Behind the multinationals' tax scandal, the parasitism of british capital

13 November 2012

Foreign multinationals are again under the spotlight. Starbucks, Google and Amazon have been singled out for having paid just 0% to 2.5% of their profits in taxes, in 2011!

The issue being in the news, Osborne felt he had to re-state his "determination to fight tax evasion". But only to immediately let the cat out of the bag, by adding that he also wanted "competitive taxes that say Britain is open for business."

Whatever politicians may say, their aim has always been to make Britain "attractive" to foreign capital, in order to provide more business for big British firms. This was how the City grew.

In this respect, Labour, which is now trying to be seen as leading the offensive against these big tax dodgers, had exactly the same policy when it was in office. No-one can forget that the lenient tax regime enjoyed by companies today was introduced while Labour was in office!

How about home-grown tax dodgers?

Business Secretary Vince Cable joined the fray, saying: "At times of hardship, when tens of thousands of British companies are paying their basic tax, to discover that leading multinationals are getting away with this, is not acceptable."

There may well be tens of thousands of British companies paying all the taxes they owe, but they're probably too small to afford the services of the tax lawyers which big companies use.

However, contrary to what Cable implied, not all tax dodgers are foreign and it turns out that some very big ones are British.

Wasn't Barclays exposed, not so long ago, for using offshore subsidiaries to avoid paying taxes? And, besides, have either Labour or the ConDems ever done anything to put an end to the use of the very British tax havens, like Jersey and other nearby islands, by British companies?

In fact, just as Cable was making his statement, his Lib Dem colleague, Bermondsey MP, Simon Hughes, was unearthing another, also very British - and very big - tax scandal, involving the water utilities.

Over the past years, according to a report commissioned by Hughes, the three largest water companies - Thames Water, Anglian Water and Yorkshire Water - have been paying taxes at a rate comparable to Starbucks and Co - i.e. close to zilch, on annual profits worth hundreds of millions!

But then comes the real twist and what actually brought Hughes to expose this scandal. For years, these companies have been talking about a 24-mile long "super-sewer" for London, which is now expected to cost £4bn. But instead of funding it themselves with their huge profits, they expect the state to underwrite the project - and pick up the bill in case of trouble - the same state to which they fail to pay their taxes!!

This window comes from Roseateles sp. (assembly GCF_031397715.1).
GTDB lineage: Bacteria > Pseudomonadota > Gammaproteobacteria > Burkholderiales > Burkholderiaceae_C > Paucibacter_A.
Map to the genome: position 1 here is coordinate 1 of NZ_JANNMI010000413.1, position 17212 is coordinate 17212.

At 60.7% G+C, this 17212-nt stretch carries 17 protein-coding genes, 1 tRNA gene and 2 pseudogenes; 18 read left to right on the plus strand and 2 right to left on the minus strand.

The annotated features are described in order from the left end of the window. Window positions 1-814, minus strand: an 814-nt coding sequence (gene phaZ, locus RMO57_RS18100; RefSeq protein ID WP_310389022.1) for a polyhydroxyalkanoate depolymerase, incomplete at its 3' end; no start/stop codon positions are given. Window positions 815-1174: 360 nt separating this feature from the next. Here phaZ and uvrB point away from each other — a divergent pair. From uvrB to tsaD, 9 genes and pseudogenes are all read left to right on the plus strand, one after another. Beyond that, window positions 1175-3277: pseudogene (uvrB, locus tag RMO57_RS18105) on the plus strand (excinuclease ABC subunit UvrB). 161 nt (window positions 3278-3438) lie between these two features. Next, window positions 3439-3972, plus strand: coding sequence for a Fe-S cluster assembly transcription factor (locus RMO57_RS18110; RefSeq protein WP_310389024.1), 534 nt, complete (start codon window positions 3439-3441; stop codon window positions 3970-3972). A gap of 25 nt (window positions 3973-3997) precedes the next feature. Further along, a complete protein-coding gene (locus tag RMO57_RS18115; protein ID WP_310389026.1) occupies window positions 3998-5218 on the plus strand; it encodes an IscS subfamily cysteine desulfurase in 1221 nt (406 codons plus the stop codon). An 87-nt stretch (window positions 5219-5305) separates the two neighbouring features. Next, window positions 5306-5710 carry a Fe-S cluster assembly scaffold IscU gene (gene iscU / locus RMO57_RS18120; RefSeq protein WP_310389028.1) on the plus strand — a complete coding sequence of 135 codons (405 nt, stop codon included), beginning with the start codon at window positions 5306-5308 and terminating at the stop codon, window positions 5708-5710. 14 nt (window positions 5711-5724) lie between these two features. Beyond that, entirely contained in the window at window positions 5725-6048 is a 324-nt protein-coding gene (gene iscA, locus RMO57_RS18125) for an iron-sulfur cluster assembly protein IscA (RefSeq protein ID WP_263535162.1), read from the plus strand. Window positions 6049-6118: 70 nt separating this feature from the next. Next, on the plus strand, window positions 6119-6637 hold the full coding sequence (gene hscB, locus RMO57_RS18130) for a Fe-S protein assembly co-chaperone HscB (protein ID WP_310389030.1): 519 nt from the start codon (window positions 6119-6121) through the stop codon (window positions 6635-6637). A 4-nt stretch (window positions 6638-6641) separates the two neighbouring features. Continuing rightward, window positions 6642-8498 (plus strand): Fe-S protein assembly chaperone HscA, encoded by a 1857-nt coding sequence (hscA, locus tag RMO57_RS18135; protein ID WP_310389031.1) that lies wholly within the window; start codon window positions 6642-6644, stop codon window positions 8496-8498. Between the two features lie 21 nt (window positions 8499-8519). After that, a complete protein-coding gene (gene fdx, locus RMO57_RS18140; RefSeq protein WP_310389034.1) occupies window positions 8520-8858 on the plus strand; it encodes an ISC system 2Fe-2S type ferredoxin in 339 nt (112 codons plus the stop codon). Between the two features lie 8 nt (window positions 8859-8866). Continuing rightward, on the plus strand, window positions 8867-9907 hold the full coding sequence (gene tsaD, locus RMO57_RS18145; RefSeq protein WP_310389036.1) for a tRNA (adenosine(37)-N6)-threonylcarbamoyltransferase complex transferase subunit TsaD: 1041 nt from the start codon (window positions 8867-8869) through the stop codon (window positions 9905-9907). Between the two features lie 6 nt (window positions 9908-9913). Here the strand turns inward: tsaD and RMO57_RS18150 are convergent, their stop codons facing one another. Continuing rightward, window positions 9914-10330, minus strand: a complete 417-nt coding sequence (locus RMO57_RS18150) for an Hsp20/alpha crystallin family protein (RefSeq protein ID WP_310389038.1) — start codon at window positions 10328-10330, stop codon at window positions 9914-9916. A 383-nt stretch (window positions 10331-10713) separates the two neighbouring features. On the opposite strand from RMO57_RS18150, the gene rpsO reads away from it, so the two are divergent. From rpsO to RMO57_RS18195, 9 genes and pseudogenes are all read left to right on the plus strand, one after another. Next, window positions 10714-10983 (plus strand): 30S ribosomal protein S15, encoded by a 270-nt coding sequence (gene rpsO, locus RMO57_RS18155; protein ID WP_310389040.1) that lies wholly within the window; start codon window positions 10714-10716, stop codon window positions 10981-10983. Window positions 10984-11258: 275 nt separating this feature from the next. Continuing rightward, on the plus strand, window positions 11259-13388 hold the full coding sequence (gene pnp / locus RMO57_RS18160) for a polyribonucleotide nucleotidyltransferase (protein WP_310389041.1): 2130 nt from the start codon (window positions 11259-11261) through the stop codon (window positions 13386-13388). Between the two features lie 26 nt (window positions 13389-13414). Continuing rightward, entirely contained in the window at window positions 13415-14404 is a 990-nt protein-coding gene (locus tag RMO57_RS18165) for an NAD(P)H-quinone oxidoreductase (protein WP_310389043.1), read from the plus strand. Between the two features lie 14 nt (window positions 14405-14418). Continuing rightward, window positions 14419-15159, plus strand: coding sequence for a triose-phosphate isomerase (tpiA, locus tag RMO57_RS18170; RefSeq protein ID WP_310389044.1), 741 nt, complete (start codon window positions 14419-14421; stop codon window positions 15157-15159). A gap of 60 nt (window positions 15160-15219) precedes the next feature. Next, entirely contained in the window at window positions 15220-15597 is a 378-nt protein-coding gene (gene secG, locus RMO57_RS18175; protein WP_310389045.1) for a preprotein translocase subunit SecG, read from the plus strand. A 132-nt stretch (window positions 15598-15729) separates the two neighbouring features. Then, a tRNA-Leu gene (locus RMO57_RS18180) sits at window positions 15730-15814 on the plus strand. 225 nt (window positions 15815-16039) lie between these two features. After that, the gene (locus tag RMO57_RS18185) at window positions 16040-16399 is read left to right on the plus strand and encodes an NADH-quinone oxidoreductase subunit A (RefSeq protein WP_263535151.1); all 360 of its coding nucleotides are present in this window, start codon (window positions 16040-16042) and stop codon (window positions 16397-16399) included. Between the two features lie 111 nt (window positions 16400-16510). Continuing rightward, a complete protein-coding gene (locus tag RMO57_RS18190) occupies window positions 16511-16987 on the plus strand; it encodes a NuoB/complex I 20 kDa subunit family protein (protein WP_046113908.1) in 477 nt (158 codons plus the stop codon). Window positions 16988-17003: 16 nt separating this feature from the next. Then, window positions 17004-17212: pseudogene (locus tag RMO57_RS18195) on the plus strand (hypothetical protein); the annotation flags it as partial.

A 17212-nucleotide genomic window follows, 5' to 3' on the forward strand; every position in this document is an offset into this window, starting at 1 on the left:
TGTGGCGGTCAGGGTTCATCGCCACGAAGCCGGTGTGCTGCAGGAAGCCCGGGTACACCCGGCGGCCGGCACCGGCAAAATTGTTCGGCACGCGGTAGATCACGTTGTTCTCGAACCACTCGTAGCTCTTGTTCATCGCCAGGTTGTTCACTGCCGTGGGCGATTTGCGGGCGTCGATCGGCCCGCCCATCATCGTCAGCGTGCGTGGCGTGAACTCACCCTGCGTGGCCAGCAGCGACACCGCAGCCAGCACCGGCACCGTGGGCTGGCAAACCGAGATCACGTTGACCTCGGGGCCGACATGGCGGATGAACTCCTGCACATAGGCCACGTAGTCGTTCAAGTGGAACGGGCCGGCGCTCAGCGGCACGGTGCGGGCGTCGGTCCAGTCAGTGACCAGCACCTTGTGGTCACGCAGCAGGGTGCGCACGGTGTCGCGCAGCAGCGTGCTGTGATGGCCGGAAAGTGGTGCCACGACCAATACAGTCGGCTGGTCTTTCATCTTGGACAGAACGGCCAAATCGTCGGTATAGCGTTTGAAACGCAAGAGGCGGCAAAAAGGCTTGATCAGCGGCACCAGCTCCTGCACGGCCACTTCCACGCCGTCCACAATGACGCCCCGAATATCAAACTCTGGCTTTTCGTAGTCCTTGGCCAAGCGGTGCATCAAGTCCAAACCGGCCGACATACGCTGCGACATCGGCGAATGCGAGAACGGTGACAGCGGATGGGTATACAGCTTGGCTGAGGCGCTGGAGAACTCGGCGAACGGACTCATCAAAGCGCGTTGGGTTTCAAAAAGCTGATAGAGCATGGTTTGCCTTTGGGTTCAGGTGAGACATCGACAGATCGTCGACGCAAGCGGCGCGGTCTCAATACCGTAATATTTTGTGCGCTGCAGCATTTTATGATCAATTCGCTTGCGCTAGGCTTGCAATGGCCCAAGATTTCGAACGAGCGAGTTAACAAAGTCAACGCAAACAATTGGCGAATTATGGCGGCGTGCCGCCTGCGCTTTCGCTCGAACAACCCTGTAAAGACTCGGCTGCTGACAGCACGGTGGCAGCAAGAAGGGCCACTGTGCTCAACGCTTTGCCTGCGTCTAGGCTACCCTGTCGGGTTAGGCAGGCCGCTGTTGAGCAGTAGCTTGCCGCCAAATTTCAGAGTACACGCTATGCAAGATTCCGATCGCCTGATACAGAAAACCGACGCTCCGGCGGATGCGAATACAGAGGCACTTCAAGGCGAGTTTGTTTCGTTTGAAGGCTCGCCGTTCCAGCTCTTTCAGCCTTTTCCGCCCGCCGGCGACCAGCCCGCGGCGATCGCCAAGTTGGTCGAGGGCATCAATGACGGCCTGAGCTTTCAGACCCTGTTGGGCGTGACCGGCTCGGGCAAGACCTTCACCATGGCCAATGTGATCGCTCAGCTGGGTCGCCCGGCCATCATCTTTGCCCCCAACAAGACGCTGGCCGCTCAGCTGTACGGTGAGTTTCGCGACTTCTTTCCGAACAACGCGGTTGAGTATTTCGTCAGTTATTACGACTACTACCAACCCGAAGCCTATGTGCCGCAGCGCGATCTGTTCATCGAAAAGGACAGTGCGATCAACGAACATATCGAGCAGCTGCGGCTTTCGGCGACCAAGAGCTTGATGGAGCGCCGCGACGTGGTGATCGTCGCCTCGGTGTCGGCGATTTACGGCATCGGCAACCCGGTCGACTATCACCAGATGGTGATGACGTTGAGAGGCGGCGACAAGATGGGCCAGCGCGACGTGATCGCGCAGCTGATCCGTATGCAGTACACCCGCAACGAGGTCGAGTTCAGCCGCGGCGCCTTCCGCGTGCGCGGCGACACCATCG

Capitalist plunder in action

The same report discovered something very mysterious: all these water companies seemed to be heavily indebted and have weak finances. So where had their huge profits gone?

The answer lies in one word - dividends. In the last tax year, for instance, Thames Water paid no tax (in fact, it received cash from the taxman!), but it paid £279m in dividends. Altogether, since 2009, these water companies paid out £3.3bn in dividends - over 3/4 of the super-sewer's cost!

In short, the profits accumulated by these companies went to their shareholders - virtually every pound, including what should have been paid in tax. There was never any question for them of planning for the future, by setting aside part of their profits for necessary investment that had been known long in advance. No, because they always expected that their state would be there, ready to help out when they needed it.

Not that such parasitism on the state is new, of course. Weren't these companies born out of the very same parasitism, when privatisation allowed the transfer of infrastructure which had been built entirely on state funds, to private shareholders?

But this example does tell us two things about how to face up to the catastrophes caused by this crisis-ridden capitalist system. One is that the capitalists will never do anything that might benefit society if it dents their profits - that is, unless they are forced to do so, by the balance of social forces. And the other is that, no matter how much they cry poverty, the capitalist class - collectively - has accumulated so much wealth (legally or illegally) out of our labour, that there's more than enough under their control to address the immediate problems faced by society as a whole.

The real issue for the working class is to build the right balance of social forces to get hold of this wealth so that it can be used for the benefit of all!